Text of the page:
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During periods of “low visibility,” confusion reigns: for every indication of one trend, there seems to be a countertrend. The key is to glean from the collective wisdom of reliable leading indicators a clear signal that the economy is headed for a turn.

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Profits Growth Slows with Economy


When I was on this show at the beginning of the year, some thought we were a step away from recession, but ECRI was unequivocally bullish about global economic growth and inflation, because our leading indicators of both inflation and growth had turned up before the election.

Almost six months later, when global central bankers met in Portugal in late June, they had their “mission accomplished” moment, and global bond yields surged. Right after that ECRI did a Bloomberg View piece, titled, “All Signs Point to a Cyclical Slowdown in Inflation,” because even as central bankers were getting more hawkish, our global future inflation gauges (FIG) flagged an inflation downturn underway that the bankers were likely to miss, given their fixation on the Phillips curve.

Reversing our call from January, our latest Bloomberg View piece, explains why U.S. and global growth is as good as it gets, and indeed on the cusp of a downturn. Because of this, a downturn in corporate profits growth is likely, and that’s a problem because of the widely held view on Wall Street that the path of profit growth is central to the stock market’s direction.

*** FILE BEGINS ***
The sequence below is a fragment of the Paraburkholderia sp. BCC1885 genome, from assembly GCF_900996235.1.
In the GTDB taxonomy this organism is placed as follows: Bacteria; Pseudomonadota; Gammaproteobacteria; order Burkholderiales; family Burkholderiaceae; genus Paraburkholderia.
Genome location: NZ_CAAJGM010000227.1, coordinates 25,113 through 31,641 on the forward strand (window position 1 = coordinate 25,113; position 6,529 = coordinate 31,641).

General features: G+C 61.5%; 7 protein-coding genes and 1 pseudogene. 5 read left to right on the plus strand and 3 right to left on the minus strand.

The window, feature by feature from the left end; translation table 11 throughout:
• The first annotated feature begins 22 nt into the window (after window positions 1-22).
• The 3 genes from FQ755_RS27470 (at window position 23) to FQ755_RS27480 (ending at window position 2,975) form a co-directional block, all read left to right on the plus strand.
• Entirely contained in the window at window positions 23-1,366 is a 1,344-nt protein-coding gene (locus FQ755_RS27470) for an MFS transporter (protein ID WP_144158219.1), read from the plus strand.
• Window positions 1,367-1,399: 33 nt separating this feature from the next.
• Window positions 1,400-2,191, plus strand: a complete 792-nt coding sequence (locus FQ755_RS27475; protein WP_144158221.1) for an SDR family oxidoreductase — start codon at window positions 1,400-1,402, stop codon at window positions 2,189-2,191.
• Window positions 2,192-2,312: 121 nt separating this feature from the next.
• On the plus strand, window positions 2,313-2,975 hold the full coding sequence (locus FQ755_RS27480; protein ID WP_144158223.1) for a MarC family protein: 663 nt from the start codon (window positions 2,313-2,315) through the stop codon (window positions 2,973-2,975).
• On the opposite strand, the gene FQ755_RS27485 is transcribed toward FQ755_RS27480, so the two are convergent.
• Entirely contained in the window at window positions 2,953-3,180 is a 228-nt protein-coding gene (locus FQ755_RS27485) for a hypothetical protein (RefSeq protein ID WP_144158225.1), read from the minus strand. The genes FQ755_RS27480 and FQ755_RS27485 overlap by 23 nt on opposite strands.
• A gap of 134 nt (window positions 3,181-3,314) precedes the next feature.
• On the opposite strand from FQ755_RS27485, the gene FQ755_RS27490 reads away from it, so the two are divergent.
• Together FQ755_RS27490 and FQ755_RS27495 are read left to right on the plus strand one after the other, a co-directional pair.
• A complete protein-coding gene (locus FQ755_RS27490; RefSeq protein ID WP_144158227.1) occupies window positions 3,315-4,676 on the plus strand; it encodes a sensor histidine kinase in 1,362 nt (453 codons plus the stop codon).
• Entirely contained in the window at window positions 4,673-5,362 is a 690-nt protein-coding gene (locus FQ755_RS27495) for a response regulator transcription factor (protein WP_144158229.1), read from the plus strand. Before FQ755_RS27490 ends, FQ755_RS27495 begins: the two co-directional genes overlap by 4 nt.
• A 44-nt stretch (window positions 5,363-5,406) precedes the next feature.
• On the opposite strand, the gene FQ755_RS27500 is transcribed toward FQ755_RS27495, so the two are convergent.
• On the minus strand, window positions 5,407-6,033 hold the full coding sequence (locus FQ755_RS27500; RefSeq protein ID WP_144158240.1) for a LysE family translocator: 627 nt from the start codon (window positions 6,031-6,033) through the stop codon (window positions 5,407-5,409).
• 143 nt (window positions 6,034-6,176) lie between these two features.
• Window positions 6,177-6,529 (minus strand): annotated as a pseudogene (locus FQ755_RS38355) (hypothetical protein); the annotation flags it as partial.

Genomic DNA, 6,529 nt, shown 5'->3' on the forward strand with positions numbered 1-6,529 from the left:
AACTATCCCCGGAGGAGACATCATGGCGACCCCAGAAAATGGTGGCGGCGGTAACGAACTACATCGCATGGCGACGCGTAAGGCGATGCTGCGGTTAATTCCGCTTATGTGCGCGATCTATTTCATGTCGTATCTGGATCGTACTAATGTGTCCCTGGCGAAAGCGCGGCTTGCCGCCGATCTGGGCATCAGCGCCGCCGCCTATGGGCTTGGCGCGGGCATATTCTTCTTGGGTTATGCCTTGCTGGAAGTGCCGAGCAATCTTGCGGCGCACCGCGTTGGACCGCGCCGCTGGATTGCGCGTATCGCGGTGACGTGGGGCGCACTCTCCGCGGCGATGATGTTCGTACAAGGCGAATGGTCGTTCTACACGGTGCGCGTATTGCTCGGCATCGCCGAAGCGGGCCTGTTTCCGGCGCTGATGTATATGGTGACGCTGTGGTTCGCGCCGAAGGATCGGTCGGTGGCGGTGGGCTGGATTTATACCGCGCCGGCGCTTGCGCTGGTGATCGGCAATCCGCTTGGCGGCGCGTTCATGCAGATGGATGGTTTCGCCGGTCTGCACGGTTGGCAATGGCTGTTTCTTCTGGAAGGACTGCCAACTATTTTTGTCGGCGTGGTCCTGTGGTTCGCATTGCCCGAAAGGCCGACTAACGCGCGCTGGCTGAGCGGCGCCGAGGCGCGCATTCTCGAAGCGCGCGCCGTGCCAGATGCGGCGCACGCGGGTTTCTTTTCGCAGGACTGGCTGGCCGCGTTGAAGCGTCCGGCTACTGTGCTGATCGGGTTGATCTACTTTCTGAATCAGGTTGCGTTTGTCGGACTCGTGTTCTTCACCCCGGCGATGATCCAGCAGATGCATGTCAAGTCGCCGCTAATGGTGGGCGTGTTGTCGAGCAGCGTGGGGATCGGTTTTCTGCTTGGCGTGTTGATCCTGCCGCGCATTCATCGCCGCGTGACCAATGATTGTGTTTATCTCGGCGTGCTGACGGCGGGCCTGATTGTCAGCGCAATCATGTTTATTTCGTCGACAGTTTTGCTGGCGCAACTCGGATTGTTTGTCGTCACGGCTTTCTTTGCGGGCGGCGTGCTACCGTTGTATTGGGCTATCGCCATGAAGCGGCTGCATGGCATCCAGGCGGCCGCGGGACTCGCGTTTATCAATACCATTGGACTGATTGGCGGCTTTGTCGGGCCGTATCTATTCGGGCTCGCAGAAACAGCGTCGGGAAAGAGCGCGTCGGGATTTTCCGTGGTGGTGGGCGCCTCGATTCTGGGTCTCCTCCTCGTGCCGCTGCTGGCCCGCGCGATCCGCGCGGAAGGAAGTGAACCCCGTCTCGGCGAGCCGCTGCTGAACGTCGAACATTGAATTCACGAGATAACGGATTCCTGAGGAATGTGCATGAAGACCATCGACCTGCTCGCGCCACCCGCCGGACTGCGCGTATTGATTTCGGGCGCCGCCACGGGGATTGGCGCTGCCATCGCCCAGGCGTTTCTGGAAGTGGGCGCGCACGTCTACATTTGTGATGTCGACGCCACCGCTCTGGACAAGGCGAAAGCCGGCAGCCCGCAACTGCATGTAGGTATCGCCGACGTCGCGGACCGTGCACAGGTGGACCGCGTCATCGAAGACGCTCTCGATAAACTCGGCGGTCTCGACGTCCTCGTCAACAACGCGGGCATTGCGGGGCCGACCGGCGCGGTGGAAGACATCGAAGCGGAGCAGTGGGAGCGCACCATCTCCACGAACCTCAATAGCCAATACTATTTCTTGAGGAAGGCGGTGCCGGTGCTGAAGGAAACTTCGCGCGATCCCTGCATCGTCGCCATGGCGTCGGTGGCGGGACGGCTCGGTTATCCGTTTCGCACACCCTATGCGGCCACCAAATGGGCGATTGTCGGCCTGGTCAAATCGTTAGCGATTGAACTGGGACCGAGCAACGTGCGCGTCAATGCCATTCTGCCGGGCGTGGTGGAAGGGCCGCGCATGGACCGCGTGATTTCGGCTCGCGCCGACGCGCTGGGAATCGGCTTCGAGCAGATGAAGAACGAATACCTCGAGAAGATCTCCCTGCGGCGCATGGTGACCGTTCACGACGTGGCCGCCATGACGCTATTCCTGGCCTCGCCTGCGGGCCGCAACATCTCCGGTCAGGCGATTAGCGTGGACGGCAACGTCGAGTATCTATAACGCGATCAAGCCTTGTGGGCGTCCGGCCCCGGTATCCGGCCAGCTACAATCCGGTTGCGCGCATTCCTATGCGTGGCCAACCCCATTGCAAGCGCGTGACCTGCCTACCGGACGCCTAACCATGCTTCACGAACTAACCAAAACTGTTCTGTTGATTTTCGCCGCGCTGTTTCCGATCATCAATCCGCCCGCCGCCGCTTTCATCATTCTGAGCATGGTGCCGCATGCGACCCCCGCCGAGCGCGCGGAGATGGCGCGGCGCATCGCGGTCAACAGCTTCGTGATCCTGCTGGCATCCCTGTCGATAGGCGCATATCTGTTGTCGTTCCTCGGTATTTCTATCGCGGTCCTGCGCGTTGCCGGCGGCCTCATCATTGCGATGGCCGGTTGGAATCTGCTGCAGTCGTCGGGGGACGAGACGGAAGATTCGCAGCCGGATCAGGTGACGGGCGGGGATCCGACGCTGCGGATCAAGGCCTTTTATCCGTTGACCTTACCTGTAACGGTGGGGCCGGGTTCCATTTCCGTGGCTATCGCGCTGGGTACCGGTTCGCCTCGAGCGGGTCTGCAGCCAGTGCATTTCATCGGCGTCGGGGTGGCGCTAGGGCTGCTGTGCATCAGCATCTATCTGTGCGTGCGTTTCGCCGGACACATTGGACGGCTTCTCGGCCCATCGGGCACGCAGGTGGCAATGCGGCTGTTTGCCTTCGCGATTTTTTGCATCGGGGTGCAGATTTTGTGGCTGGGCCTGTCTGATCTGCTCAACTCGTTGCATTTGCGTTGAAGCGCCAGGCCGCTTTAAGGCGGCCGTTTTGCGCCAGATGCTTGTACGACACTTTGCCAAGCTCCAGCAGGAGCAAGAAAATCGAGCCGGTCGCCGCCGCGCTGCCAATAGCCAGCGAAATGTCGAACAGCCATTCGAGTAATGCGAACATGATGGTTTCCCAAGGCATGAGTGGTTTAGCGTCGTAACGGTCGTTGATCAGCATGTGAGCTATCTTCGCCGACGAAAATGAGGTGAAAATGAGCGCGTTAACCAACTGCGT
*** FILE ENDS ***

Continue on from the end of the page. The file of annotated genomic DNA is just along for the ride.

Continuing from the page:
Today the Fed admits that inflation has been its biggest puzzle, essentially because inflation is not following the Phillips curve. Of course, at ECRI we’re not puzzled. Unlike the Phillips curve, the FIG totally nailed the inflation cycle upturn last year, and this year’s inflation downturn.

I know you [Kathleen] know all this, because in the 1990s you wrote an article about what Greenspan watches, when the Fed pulled off its only pre-emptive tightening and easing without causing a recession. And, as mentioned, our Bloomberg View piece this summer explained why, based on the FIG, inflation would do just what it has done. 

So the answer to the Fed’s puzzle is hiding in plain sight.

VIEW THIS ARTICLE ON BLOOMBERG

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